I do not exaggerate when I say that the whole of modern thought since then has been a series of heroic attempts to reconstruct a world of human meaning and value on the basis of Rousseau’s and our own purely mechanistic understanding of the universe. This is obviously not the place to enter into a discussion of these attempts, whether it be Kant’s bloodless categorical imperative, a direct descendant of Rousseau’s “general will,” for which it sought to provide a philosophic justification; Hegel’s entrusting to History with a capital “H” the carrying out of a similar task; Nietzsche’s and Heidegger’s appeals to creativity as a means of overcoming the predatory nihilism of the age; and, to begin with, Rousseau’s own project, the aim of which was to recreate the Platonic soul by means of a complex process of sublimation whereby all the higher things in life are made to originate in the impulses of our lower nature.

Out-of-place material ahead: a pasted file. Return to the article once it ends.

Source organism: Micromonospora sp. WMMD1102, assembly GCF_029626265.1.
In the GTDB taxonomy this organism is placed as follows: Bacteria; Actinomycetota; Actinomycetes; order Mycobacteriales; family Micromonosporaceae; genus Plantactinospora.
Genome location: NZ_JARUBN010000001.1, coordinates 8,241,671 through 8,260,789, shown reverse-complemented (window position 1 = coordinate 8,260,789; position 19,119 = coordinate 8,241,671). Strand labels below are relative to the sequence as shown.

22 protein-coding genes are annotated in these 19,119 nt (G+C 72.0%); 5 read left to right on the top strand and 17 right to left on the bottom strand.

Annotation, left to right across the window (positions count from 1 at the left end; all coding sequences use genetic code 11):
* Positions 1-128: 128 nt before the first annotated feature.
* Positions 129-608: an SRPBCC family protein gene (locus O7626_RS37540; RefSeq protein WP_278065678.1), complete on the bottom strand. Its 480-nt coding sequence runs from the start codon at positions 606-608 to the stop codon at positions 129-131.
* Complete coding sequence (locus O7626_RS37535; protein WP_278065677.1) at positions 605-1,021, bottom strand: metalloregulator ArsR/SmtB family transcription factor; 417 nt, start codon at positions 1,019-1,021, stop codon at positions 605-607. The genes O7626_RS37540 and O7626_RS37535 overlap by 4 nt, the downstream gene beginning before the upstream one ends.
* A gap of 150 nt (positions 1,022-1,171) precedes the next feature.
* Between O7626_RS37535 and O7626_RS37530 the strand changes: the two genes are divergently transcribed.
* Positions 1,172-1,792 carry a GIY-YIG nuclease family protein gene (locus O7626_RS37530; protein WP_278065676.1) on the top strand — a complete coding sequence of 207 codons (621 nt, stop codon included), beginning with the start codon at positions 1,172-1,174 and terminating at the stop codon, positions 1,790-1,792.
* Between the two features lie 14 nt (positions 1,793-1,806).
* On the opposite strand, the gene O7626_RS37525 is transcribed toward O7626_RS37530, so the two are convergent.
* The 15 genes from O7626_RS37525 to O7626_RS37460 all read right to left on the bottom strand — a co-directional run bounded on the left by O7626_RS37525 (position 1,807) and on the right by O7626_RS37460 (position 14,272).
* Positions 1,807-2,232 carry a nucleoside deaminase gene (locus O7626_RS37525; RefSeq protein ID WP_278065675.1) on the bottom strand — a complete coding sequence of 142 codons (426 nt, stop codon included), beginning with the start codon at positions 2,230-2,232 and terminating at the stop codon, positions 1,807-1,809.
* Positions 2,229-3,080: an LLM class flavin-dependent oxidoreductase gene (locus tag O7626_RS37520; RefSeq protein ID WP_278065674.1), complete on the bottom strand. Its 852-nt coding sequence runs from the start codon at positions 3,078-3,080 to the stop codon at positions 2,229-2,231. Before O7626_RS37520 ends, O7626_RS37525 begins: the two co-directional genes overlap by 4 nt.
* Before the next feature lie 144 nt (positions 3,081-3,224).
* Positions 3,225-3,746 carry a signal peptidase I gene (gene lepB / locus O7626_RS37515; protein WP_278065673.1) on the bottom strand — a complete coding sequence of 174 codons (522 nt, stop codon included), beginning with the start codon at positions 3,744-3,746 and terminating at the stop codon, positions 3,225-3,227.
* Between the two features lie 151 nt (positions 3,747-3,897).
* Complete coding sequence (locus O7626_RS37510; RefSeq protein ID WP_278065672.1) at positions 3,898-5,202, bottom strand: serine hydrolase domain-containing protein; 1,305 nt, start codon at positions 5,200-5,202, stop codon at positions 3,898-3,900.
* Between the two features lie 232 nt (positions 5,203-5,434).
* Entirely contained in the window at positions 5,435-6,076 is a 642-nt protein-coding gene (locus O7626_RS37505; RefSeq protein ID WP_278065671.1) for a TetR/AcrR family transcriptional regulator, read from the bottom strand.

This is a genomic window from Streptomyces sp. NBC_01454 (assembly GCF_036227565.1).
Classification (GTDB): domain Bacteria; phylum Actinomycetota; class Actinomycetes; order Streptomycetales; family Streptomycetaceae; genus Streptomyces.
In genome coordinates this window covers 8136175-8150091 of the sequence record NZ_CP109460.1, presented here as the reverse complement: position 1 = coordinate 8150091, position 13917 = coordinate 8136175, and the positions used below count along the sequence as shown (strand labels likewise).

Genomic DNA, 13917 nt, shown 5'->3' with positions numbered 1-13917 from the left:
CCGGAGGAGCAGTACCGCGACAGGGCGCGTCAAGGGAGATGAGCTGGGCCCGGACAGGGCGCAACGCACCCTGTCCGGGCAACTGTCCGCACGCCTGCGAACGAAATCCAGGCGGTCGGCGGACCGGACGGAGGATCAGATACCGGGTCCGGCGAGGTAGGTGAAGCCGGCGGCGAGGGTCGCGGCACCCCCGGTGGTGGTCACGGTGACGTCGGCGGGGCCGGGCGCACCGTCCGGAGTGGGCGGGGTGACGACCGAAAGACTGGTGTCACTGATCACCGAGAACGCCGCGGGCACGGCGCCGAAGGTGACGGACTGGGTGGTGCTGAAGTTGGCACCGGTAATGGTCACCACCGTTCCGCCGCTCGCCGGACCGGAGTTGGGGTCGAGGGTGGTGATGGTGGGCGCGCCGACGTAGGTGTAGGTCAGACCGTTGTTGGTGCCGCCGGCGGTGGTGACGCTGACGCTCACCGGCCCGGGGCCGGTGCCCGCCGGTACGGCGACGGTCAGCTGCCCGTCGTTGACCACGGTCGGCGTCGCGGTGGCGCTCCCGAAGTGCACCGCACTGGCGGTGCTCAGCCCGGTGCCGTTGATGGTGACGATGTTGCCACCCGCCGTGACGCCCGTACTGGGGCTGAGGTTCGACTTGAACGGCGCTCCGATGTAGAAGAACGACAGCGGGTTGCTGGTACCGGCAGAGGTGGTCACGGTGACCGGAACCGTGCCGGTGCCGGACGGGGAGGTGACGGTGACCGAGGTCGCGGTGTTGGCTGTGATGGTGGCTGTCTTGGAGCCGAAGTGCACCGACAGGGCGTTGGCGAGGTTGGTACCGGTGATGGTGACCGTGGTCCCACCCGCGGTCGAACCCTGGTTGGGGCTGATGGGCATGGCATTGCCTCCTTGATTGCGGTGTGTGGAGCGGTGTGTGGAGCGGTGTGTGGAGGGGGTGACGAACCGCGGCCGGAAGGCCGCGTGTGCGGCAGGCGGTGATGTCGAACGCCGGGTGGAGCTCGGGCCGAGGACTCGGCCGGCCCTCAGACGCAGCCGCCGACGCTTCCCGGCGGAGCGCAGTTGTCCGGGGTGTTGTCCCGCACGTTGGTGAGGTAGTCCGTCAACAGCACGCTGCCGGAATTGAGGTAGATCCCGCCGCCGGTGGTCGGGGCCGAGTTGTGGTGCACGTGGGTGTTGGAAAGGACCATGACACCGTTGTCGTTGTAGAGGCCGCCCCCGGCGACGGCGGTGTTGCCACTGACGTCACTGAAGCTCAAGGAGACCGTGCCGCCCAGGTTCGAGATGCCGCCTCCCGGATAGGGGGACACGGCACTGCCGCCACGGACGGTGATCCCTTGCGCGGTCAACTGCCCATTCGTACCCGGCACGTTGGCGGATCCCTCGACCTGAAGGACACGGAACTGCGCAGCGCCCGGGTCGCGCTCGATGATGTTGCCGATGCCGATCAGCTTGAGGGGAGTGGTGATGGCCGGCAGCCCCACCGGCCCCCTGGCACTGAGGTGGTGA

Not coincidentally, it is to Rousseau, the seminal writer of the late modern period, that we owe the first formulation of the non-mercenary notion of rights that has come to prevail in our time. I know of no finer statement of the basic issue than the passage in Rousseau’s Émile in which Émile and his tutor, Jean-Jacques, fail to show up for an announced visit to Sophie, the person to whom Émile is to be married, without informing her of their change of plans. Afraid that something terrible has happened, Sophie is beside herself with anxiety, until she learns that Émile and his tutor are safe and will soon be arriving; at which point her anxiety turns to rage at the affront she has suffered. The matter is finally cleared up when Émile explains that he and his companion were on their way to Sophie’s house when they stumbled upon a man lying in the forest with a broken leg and carried him to his home. At the sight of her crippled husband, the man’s wife promptly went into labor and had to be helped by Émile and Jean-Jacques. This forced them to spend the night where they were, unable to send word to Sophie of their whereabouts. Émile ends his account by declaring: “Sophie, you are the arbiter of my fate. You know it well. You can make me die of pain. But do not hope to make me forget the rights of humanity. They are more sacred to me than yours. I will never give them up for you.” Moved by this declaration, Sophie replies: “Émile, take this hand. It is yours. Be my husband and master when you wish. I will try to merit this honor.” In his commentary on this passage, Allan Bloom writes: “Émile has won his fair maiden. Dedication to human rights has taken the place of slaying dragons or wicked knights as the deed that makes him irresistible to his beloved.”